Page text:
Year of political corruption and opposition resistance and arming with violence has led to a high mortality rate in the country as well. Many have died in thousands in various parts of Venezuela for opposing the Bolivarian authoritarian regime. Despite the regime’s enabling the major human rights violation, the crisis is still ongoing. Many supporters of the regime are quick to say that the economic war is only a result of the drop and fall in oil prices. Venezuela is home to the largest oil reserves and the world’s 8th largest natural gas reserves.  It is not the price drop in oil and gas the reckoned with the economy but the authoritarian regime that chaos held in the country. They looted business, took over the private sector, stripped farmers and factories to the bare bones as they devastated an entire country. 

The covid 19 has not helped the plight of Venezuelans in both Venezuela and in other neighboring countries situated in Latin America. Over 90% of Venezuela live in poverty that is further alleviated by the conditions of the Pandemic. Millions are starving, fighting for food, sanctions, and medical resources to stay alive. Some of them are risking their lives at various borders and over the sea to escape the horrors of the economic recession, even if it meant overwhelming taxes of the neighboring countries. 

The covid 19 pandemic only increased the number of people displaced and expelled over various corners of Latin America. Many are crossing borders unauthorized, risking their lives for the sake of access to health care services, basic nutrition, and escape domestic violence as well as the raging violent death in Venezuela. As of 2020, the country has witnessed 11,000 violent deaths as a result of the authoritarian regime. Many Venezuelans are also unable to get a hold of their financial instability even after migration because of their undocumented status in many regions. Many feel the compulsion to take drastic measures to enter countries such as Peru and Ecuador as the country stops many Venezuelans at their borders. Hundreds are stranded at these borders and suffer various discriminations.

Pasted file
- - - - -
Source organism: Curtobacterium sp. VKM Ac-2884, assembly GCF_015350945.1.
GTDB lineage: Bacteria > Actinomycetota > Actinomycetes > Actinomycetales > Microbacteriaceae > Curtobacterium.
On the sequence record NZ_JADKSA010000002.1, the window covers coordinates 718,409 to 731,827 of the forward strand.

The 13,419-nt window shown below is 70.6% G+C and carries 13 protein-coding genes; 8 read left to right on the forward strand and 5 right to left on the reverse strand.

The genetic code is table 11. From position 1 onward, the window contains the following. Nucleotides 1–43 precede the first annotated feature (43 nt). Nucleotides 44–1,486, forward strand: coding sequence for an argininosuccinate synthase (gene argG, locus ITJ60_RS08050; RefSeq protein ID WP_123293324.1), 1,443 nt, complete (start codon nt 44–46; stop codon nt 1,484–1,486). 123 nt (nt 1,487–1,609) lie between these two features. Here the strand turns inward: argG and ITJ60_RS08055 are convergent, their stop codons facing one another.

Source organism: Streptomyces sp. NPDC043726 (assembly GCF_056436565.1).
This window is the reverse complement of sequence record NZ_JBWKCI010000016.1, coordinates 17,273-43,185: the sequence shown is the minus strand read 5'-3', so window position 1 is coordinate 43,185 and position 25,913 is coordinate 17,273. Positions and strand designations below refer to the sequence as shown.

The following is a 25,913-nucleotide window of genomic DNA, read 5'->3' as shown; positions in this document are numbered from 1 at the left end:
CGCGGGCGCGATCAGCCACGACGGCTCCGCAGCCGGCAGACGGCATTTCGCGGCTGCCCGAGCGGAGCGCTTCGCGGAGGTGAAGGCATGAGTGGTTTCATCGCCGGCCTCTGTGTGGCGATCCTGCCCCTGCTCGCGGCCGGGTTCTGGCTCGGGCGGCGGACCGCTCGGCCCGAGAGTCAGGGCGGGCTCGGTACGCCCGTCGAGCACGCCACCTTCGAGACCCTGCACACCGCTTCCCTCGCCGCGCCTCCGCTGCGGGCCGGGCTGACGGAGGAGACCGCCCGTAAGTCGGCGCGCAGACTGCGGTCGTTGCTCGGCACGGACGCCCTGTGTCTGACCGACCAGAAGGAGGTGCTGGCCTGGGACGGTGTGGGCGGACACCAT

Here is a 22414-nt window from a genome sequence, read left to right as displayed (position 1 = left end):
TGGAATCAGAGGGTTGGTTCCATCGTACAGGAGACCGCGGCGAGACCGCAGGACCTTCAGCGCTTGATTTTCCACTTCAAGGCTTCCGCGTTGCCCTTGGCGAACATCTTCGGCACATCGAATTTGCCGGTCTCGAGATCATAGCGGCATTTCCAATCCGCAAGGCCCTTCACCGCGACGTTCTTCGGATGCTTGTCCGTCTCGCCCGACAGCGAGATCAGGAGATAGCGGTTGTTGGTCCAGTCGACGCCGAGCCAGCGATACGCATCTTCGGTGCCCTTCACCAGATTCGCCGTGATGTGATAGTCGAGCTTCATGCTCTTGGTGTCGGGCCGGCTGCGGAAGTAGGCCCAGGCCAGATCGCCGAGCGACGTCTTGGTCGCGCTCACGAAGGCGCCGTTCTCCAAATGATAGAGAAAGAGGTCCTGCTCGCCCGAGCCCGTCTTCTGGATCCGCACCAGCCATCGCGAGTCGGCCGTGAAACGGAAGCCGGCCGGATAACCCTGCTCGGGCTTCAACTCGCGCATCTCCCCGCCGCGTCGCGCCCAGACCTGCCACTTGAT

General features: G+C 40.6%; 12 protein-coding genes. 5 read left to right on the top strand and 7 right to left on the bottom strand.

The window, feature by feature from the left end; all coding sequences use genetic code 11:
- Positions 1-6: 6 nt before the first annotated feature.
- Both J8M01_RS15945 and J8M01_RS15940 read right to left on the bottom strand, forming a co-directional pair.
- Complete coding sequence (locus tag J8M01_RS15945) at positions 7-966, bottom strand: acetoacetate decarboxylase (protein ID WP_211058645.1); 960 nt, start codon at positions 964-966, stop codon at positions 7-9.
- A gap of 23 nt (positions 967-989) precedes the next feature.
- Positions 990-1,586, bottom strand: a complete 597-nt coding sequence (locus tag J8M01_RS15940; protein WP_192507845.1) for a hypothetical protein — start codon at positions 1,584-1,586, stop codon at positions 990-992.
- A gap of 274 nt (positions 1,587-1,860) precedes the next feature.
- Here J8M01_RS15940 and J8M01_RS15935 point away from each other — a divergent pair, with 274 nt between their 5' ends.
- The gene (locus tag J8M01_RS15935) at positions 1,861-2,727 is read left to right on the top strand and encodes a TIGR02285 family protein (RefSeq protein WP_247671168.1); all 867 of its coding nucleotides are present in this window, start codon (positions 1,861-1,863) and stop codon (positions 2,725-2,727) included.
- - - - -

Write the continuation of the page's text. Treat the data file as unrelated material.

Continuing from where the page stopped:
However not all hope is lost for Venezuelans. With the pandemic, many Latin American countries have taken initiatives to support their neighboring country, Venezuela by offering them easier access to refugee status and programs to alleviate their pain. On 31 January 2021, Colombia announced its plans to accept over a million migrants living without papers in Colombia who will be able to get protected status up for ten years. This will help many who have illegal immigrant status become legal in the country and this also applies to those who are already legal migrants, meaning that they do not have to apply for any additional visa renewal and so on.

 The news comes with waves of gratitude for more than 900,000 Venezuelans as it opens up their opportunities to earn a better income and have better places to live in Colombia. Brazil still has a hold on its borders and has not opened up the opportunity for documentation for Venezuelans as a result of the pandemic, meanwhile in countries like Peru and Ecuador, multiple efforts have been taken to strategically support Venezuelan migrants and reduce their vulnerabilities in the face of the pandemic.